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Punch or the London Charivari, Vol. 147, December 2, 1914   By:

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In this collection of cartoons and humorous articles from Punch magazine, readers are transported back to December 1914, during the early stages of World War I. The satirical illustrations and witty commentary provide a unique insight into the attitudes and concerns of the time, offering a mix of light-hearted entertainment and thought-provoking social commentary.

The magazine covers a range of topics, from current events and political satire to social norms and everyday life. The artwork is carefully crafted and full of detail, showcasing the talent of the illustrators at Punch. The writing is sharp and clever, capturing the essence of the era with humor and insight.

While some of the references may be dated, there is still much to enjoy in this collection. It serves as a valuable time capsule of the period, shedding light on the thoughts and opinions of people living through a tumultuous time in history. Fans of vintage humor and history buffs alike will appreciate this peek into the past through the pages of Punch.

First Page:




DECEMBER 2, 1914.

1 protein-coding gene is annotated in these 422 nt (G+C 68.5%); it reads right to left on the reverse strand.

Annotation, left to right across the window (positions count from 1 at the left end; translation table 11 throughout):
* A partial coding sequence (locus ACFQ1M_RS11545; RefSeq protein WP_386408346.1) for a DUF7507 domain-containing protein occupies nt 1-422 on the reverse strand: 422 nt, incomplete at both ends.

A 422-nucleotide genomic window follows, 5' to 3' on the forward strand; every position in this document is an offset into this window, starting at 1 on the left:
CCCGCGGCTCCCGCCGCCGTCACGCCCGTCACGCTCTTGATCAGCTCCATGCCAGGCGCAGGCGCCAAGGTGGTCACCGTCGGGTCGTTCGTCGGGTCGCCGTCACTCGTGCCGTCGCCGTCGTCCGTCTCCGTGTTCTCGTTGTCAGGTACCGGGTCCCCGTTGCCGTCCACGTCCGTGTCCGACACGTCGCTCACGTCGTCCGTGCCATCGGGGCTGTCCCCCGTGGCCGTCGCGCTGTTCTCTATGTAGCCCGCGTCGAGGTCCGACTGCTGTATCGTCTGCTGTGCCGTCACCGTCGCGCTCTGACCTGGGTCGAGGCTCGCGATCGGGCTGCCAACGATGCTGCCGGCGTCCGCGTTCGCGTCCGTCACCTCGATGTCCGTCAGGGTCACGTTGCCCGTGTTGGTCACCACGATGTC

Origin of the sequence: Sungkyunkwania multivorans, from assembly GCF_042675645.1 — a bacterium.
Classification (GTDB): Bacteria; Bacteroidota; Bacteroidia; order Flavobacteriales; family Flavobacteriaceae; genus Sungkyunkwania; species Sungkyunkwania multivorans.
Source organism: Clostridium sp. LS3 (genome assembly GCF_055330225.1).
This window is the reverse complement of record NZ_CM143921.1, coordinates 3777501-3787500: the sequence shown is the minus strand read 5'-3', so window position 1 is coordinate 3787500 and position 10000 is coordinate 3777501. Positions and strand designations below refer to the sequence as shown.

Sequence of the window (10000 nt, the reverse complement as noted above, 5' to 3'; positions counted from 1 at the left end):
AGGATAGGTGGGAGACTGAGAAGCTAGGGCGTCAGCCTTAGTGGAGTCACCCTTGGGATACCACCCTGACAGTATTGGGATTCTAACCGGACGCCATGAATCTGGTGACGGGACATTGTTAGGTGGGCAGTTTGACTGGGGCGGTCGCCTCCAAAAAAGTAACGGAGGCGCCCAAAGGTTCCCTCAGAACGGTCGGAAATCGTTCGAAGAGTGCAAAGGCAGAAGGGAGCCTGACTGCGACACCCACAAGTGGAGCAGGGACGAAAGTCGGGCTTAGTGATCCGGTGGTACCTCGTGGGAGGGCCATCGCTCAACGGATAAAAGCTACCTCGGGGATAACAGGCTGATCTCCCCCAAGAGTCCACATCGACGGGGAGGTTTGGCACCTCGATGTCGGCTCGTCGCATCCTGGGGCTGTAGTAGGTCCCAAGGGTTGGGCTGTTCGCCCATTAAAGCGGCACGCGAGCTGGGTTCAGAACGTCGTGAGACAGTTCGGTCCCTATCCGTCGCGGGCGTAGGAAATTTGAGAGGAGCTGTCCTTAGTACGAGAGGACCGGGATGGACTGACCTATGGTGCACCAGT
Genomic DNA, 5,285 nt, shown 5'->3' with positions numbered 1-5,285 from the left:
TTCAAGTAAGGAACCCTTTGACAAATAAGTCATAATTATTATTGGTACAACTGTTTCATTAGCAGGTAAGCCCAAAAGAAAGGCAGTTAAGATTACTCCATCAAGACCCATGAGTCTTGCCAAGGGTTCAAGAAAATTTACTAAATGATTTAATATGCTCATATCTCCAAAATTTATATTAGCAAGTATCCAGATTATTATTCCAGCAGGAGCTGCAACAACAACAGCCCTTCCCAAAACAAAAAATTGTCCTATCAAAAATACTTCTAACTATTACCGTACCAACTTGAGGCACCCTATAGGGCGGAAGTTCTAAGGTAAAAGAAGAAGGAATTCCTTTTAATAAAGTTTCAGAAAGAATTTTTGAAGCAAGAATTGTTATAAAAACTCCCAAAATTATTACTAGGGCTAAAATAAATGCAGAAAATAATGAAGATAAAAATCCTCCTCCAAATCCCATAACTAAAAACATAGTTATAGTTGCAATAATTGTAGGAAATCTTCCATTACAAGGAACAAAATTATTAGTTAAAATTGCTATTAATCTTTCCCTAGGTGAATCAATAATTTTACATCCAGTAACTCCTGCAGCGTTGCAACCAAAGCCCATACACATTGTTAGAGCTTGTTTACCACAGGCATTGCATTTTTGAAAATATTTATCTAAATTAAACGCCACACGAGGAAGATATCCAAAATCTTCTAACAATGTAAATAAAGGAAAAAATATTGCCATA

The KAISER, we hear, has had much pleasure in not bestowing the Iron Cross on Herr MAXIMILIEN HARDEN, the editor of Zukunft , who, in a recent article, suggested that the Germans should give up the pretence that they did not begin the War.

Mr. CECIL CHISHOLM, in his biography of our Commander in Chief, draws attention to the fact that both Sir JOHN FRENCH and General JOFFRE are square men. This, no doubt, accounts for the difficulty the enemy has in getting round them.

The author also mentions that the subject of his biography is known as "Lucky French," though few persons understand the full appropriateness of the epithet. It was Sir JOHN LUCK who first gave him a chance of distinguishing himself.

"Before Christmas," says a German journal, "Londoners will have become familiar with the spectacle of seeing their public buildings guarded by German blue jackets." This, of course, must refer to the interior of our prisons.

We hear that as a result of the raid by British airmen on the Zeppelin base at Friedrichshaven, the place has now been placarded with notices announcing that foreign aeroplanes are verboten there... Continue reading book >>

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